In this week’s Observer, I interviewed the singer Carly Simon, who, in a white nightgown, told me about the many of millions of dollars she says she’s lost to the imprisoned money manager Ken Starr. Today, an indictment officially accuses him of a $59 million fraud.
As it happens, I first heard her story when I was writing a profile of Richard Attias earlier this year. She was eating with him at the Four Seasons Hotel, where she told me all about Mr. Starr. At the time, she said what upset her the most was that his story would never become public. It did only a few weeks later, when he was arrested by I.R.S. agents who found him at his multimillion-dollar condo hiding in a closet, his shoes sticking out.
There were lots of good nuggets from my talks with Ms. Simon, and with others, that didn’t make it into the story. Here are some.
Ms. Simon on comparing Mr. Starr to Jay Gatsby: “He is nothing like an F. Scott Fitzgerald story. F. Scott Fitzgerald stories always had class, and where they fucked up, they did so by bathing in the fountain of the Plaza Hotel. They did not steal people’s money.”
On her Martha’s Vineyard estate: “If I sold this house, which is our family compound, if I sold that and lived in a trailer we would have money.”
On Mr. Starr’s promise of 28-percent returns: “I am that naïve and stupid. I thought that that was possible.”
On staying with Mr. Starr after the Joan Stanton allegations: “Why did I hang on for so long? You know what, I remember thinking they wouldn’t dare fool with me, because now they’re under investigation.”
She left a voicemail asking not to be called an heiress: “The Simon family, the sisters and my brother and myself, are not the heirs to the Simon & Schuster fortune, because my father sold the publishing house approximately 6 or 7 years before we died. And so a lot of people get that wrong.”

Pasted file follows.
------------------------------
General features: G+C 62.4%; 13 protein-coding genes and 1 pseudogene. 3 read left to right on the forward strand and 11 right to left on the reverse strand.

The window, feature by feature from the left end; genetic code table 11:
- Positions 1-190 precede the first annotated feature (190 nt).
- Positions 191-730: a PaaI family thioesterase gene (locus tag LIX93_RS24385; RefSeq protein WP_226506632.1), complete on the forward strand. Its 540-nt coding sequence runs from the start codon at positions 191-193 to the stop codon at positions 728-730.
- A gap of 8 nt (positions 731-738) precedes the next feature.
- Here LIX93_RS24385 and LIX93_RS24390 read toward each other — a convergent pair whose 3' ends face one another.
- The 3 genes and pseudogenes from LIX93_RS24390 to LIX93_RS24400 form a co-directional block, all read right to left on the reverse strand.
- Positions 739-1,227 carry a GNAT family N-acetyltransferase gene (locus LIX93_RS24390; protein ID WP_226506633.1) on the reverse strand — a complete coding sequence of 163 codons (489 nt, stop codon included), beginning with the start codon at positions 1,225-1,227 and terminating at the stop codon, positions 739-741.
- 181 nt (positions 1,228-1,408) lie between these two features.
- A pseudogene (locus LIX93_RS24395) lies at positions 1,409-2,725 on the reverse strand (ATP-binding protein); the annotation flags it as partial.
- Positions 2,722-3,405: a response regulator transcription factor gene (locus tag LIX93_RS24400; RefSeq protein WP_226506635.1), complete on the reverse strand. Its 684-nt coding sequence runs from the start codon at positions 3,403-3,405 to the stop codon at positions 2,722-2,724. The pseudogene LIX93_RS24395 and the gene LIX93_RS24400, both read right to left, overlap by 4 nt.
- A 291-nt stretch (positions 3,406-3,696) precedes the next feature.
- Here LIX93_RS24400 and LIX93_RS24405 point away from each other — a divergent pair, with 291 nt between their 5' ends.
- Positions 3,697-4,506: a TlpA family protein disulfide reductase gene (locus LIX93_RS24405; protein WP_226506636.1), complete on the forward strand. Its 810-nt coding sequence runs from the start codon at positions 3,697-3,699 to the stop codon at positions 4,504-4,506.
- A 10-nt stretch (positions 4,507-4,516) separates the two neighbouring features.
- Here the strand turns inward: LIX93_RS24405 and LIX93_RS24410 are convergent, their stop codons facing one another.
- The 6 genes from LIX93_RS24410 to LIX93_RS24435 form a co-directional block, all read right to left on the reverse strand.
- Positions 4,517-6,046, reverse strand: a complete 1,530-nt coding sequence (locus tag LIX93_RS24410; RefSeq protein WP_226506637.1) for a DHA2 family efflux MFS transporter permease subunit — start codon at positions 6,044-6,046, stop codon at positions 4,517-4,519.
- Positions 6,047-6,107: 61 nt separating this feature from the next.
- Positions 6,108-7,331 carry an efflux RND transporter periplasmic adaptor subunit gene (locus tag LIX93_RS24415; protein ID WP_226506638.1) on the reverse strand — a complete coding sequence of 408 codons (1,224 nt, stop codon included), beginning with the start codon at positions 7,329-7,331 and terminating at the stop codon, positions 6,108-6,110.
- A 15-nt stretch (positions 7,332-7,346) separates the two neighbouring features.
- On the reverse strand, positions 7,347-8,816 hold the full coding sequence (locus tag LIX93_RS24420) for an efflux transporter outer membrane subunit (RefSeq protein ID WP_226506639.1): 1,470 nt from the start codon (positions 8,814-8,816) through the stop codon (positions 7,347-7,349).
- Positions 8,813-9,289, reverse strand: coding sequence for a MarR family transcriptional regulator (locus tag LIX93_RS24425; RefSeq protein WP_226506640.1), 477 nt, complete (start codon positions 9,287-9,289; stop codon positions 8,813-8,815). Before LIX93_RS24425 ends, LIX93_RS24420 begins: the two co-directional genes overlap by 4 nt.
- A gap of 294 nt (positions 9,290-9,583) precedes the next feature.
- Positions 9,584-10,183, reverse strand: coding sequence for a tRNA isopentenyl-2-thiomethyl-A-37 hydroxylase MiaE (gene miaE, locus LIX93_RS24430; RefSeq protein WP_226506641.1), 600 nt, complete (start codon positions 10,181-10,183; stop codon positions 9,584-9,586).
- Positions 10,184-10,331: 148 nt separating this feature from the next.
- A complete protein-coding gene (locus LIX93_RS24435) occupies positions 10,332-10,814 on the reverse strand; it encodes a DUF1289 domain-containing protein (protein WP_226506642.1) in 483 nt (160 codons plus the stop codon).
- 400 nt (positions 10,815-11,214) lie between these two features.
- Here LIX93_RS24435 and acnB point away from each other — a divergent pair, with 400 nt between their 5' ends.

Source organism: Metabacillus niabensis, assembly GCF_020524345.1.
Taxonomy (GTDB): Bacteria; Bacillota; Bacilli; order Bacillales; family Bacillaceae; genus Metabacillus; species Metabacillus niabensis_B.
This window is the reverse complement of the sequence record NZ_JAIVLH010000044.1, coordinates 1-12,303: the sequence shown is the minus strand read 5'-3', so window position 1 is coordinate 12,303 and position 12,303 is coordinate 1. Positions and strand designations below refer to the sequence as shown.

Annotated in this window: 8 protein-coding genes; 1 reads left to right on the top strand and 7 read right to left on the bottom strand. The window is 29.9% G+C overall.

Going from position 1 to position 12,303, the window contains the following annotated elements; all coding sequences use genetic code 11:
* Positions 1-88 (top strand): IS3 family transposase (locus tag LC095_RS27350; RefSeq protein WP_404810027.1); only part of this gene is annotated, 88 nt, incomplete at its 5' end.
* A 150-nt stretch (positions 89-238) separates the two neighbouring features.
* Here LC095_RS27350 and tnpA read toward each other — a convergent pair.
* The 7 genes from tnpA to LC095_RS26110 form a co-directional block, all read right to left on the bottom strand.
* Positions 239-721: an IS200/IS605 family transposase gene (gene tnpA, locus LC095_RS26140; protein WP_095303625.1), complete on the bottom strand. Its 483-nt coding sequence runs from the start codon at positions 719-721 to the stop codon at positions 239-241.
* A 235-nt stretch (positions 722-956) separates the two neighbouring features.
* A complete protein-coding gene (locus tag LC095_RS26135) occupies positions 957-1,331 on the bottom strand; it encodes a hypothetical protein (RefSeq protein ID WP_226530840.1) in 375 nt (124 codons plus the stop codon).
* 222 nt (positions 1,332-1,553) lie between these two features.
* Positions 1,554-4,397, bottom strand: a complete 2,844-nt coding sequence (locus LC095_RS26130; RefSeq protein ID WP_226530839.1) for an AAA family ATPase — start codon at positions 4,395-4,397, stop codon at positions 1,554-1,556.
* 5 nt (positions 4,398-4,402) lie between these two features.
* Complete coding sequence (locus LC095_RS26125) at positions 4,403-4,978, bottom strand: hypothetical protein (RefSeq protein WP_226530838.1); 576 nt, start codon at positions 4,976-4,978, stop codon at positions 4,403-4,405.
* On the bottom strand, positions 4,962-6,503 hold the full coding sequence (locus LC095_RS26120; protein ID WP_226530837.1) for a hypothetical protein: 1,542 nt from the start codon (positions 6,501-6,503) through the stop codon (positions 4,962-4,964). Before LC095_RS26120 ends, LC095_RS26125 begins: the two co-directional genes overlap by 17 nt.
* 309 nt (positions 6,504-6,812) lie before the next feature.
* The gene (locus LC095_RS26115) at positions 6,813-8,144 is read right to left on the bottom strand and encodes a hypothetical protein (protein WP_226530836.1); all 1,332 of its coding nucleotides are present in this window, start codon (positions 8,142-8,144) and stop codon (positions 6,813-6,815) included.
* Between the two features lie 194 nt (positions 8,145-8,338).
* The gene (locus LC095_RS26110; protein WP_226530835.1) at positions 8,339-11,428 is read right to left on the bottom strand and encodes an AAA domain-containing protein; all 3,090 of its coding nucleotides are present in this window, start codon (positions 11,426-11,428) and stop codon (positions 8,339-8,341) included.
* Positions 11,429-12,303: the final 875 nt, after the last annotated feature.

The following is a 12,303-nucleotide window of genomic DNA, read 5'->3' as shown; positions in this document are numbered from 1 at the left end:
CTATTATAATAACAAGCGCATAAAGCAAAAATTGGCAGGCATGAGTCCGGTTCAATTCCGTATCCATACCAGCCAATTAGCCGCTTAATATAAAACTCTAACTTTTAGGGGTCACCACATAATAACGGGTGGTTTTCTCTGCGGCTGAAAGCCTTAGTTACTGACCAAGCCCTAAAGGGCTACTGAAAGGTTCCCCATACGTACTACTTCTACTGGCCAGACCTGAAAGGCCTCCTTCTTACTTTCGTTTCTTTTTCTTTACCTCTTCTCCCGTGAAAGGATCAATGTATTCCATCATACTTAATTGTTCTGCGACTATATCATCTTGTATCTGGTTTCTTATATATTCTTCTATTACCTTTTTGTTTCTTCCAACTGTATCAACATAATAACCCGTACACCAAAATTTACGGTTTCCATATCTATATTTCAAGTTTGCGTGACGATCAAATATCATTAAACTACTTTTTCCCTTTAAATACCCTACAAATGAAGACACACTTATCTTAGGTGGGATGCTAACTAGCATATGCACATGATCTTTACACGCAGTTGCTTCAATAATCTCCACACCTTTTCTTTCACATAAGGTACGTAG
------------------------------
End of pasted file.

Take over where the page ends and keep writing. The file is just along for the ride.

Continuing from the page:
I also spoke Bert Fields, the enormously powerful L.A. lawyer, who has represented Mr. Starr. He spoke in flawless and extremely long paragraphs about his former client. For example: “He exuded confidence. But he would give you reasons for why he was doing what he was doing. He was not arrogant, I don’t mean to confuse confidence with arrogance. He would explain briefly and with seeming intelligence why he was making the decisions he was making. He was generally an impressive guy. He apparently had superb connections with people in the financial community, and he tended to put his people, his clients, into the various funds that were run by people with whom he was apparently acquainted. And I would say that at the time, I’ve known him now for decades, he was certainly once probably the preeminent American business manager. He had a dazzling list of enthusiastic clients, not all entertainment people.”
Mr. Fields on the government’s accusations: “If he did this, I’m saddened to see this come to that point. One wonders what happens in a man’s life that would create such a radical change. Because I would be very surprised to find out that this is something that was going on for decades.”
The Four Seasons Restaurant’s Julian Niccolini on Mr. Starr, who lunched there monthly: “He was like this, okay: He was not very demanding at all, it didn’t really matter where I sat him, if I sat him upstairs he didn’t complain, if I sat him downstairs he didn’t say a word. He was very calm, very quiet… He wasn’t Dolly Lenz, who wants to be seated by the pool. He used to drink a lot of Diet Coke, that I remember. Diet Coke or iced tea.”
Edward Davis, the 45-year-old musician who had a son with Diane Passage, Ken Starr’s current wife: “I never had any problems with Ken, I thought Ken was quite an exceptional person for actually marrying Diane. I mean, she was a single mom. Most men don’t want to take on a single mom with a child… My son likes him, that’s a good gauge for me… If he’s actually done something to intentionally harm someone, karma will fix it.”
Lastly, this beautiful nugget isn’t from my interview, it’s wonderful Robert Christgau on Carly Simon’s music: “Since affluence is an American condition, I suppose it makes sense not only for the privileged to inflict their sensibilities on us, but for many of us to dig it.”